Home » Maritime » Unified strategy vs piracy sought

The International Shipping Federation (ISF) is batting for a unified approach to combatting piracy.

“While we are thankful for the international naval presence in the Gulf of Aden and in other pirate infested waters, we believe that now is the time to formulate concrete actions against piracy,” ISF president Spyros Polemis said before participants to the 11th LSM Manning and Training Conference in Manila last week.

“We, as one of the stakeholders in the global maritime industry, are appealing to other fellow stakeholders, the United Nations (UN) and its other attached agencies looking into the maritime trade, and countries dependent on seaborne trade to come up with concrete solutions to eradicate this problem once and for all,” Polemis said.

In a recent letter to International Transport Federation (ITF) secretary general David Cockroft and Polemis, UN undersecretary general for political affairs B Lynne Pascoe said the UN will do what it can to address piracy.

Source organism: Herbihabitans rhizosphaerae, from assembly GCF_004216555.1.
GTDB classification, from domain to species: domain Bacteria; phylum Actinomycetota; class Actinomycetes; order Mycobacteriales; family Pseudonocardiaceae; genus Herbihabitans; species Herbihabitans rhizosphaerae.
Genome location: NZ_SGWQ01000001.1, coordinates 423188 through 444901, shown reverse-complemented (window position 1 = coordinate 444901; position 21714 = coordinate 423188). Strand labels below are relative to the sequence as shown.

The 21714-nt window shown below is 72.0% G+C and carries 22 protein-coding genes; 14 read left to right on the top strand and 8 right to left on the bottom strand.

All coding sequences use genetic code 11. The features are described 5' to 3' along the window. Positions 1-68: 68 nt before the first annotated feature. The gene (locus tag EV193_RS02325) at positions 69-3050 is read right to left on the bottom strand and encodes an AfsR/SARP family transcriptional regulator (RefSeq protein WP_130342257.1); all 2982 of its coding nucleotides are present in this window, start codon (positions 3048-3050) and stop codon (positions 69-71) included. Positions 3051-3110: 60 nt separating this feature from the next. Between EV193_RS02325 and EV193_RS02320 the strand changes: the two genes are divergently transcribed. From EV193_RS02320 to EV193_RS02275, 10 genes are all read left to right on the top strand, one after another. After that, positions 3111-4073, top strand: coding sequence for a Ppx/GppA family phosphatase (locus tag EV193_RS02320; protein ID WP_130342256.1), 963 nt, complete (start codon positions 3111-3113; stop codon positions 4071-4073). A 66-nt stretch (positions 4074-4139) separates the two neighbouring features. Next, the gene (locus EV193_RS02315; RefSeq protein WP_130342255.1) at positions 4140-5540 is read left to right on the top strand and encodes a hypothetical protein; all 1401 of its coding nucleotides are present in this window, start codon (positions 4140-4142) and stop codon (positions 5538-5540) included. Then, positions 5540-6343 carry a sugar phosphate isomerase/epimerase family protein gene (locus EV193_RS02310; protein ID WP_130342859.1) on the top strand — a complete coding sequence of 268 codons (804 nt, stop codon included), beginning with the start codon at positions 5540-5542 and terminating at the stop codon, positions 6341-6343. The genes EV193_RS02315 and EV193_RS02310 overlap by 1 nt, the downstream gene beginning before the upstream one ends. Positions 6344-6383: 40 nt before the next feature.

The letter is in response to a joint petition to the International Maritime Organization by 13 organizations demanding action on piracy. The petition, which contained almost one million signatures, is part of an ongoing international campaign against piracy, backed by the shipping industry, ITF and trade unions worldwide.

In the first nine months of 2010, Somali pirates intensified attacks away from their own coast and were responsible for 44% of the 289 piracy incidents on the world’s seas, according to a report published by the International Chamber of Commerce International Maritime Bureau (IMB).

Carrying out 35 of the 39 ship hijackings worldwide from January to September 2010, Somali pirates used ocean-going fishing vessels to reach as far as the southern Red Sea, where they hijacked a chemical tanker in July 2010, the first such hijacking recorded in the area. Pirates are heavily armed with automatic weapons and rocket propelled grenades, IMB reported.

In the Gulf of Aden attacks were greatly reduced, with only 44 reported this year compared with 100 for the same period of 2009.

A new area of increased piracy is the South China Sea, which suffered 30 piracy attempts in the last nine months, resulting in 21 successful boardings. This is triple the number of incidents reported in the same period last year.

Other parts of the world to note a rise in piracy include Chittagong, Bangladesh; Indonesia; and Nigeria.

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